Owen Matthews

Bagged by the USA

Owen Matthews goes on patrol with American soldiers in Afghanistan’s ‘Indian Country’ and sees them capture and interrogate suspects

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Owen Matthews goes on patrol with American soldiers in Afghanistan’s ‘Indian Country’ and sees them capture and interrogate suspects

It was one of those wonderfully luminous Afghan days, the spring sky a vibrant baby-blue, the heat of the day cut by a breeze which blew though fields of poppies and winter barley. We were on the edge of the Khost highlands, where the fertile Khost plain starts to rise into the mountains of the Pakistani border — also known, not so affectionately, by the soldiers of Task Force One of the US army’s 501st Parachute Infantry Regiment as ‘Indian Country’. Band-i-Khel, the small village we had surrounded with our armoured cars and Humvees seemed deserted. The only sound was an occasional crash from inside a mud-brick compound which a platoon of soldiers was methodically ransacking. Under a shade-tree in the compound’s courtyard, four college-educated Westerners, all perfectly civilised, rational and humane men, stood debating the fate of four prisoners. The captives sat on the ground, their hands tied behind their backs with plastic bands and their heads covered with grey plastic sacks. ‘So we’re going to PUC these guys, right, sir?’ a sergeant asked Lt Daniel Mainor — a PUC being a Person Under Control, also used as a verb, as in ‘PUC the fucker’. Mainor was an affable black man from Georgia who’d worked his way through the ranks to a commission. That afternoon his easy manner was fraying.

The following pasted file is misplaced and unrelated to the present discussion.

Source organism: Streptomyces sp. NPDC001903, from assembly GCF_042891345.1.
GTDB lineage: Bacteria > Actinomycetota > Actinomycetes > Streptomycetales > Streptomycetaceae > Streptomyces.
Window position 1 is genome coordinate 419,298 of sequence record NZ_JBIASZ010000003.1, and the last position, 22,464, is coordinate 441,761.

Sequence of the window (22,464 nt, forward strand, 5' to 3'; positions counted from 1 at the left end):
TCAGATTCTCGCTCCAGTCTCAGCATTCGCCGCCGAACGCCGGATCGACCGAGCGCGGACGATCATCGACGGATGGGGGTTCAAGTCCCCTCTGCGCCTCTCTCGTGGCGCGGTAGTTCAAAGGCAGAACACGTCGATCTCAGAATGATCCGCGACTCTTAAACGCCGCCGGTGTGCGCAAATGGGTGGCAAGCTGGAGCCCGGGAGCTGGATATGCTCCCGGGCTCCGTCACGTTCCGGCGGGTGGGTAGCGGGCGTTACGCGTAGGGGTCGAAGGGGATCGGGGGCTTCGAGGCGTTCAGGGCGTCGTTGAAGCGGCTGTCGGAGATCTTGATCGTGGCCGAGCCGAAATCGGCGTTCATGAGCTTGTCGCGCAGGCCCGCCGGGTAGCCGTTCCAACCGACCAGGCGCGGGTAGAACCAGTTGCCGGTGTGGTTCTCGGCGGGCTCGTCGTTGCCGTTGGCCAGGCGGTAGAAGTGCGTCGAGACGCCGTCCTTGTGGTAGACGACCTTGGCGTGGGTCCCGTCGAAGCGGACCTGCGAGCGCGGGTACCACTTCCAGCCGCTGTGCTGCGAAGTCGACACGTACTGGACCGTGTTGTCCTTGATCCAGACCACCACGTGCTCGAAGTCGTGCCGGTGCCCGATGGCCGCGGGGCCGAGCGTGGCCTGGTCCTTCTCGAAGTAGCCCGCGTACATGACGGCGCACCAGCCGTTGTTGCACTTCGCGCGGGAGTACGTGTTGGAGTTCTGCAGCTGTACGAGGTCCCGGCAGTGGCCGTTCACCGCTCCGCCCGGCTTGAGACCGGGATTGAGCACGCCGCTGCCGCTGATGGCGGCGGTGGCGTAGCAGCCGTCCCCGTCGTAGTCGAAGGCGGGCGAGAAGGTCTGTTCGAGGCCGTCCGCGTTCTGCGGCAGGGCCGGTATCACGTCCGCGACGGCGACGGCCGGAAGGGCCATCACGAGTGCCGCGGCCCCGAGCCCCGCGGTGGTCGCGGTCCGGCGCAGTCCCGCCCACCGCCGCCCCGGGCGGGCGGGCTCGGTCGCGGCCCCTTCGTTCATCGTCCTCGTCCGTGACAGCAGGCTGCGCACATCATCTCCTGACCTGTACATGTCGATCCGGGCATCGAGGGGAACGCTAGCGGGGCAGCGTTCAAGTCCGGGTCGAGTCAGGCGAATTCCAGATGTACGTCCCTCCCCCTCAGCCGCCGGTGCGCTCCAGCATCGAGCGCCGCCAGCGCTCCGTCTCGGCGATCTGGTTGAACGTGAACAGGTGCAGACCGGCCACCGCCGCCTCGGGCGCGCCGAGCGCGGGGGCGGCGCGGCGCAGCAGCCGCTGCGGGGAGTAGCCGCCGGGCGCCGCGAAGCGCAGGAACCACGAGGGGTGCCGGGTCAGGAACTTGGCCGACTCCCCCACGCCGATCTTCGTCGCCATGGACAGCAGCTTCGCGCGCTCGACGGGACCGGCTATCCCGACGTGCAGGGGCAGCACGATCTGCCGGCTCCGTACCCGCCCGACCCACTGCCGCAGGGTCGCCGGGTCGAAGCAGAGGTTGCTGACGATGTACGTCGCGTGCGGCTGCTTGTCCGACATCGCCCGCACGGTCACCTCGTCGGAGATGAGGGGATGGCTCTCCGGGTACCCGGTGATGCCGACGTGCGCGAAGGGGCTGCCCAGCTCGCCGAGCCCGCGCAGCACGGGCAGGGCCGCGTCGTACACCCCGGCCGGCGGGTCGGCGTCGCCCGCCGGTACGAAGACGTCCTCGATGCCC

‘I’m absolutely fed up with everyone lying to me. I wanna talk to this guy some more. He’s not getting it. He’s not talking. He’s smiling. I want this guy in a stress position. Hey, Bill, tell the guy that if he wants to tell the truth he’s gonna have a good day. If he doesn’t, he’s gonna have a really bad day. OK?’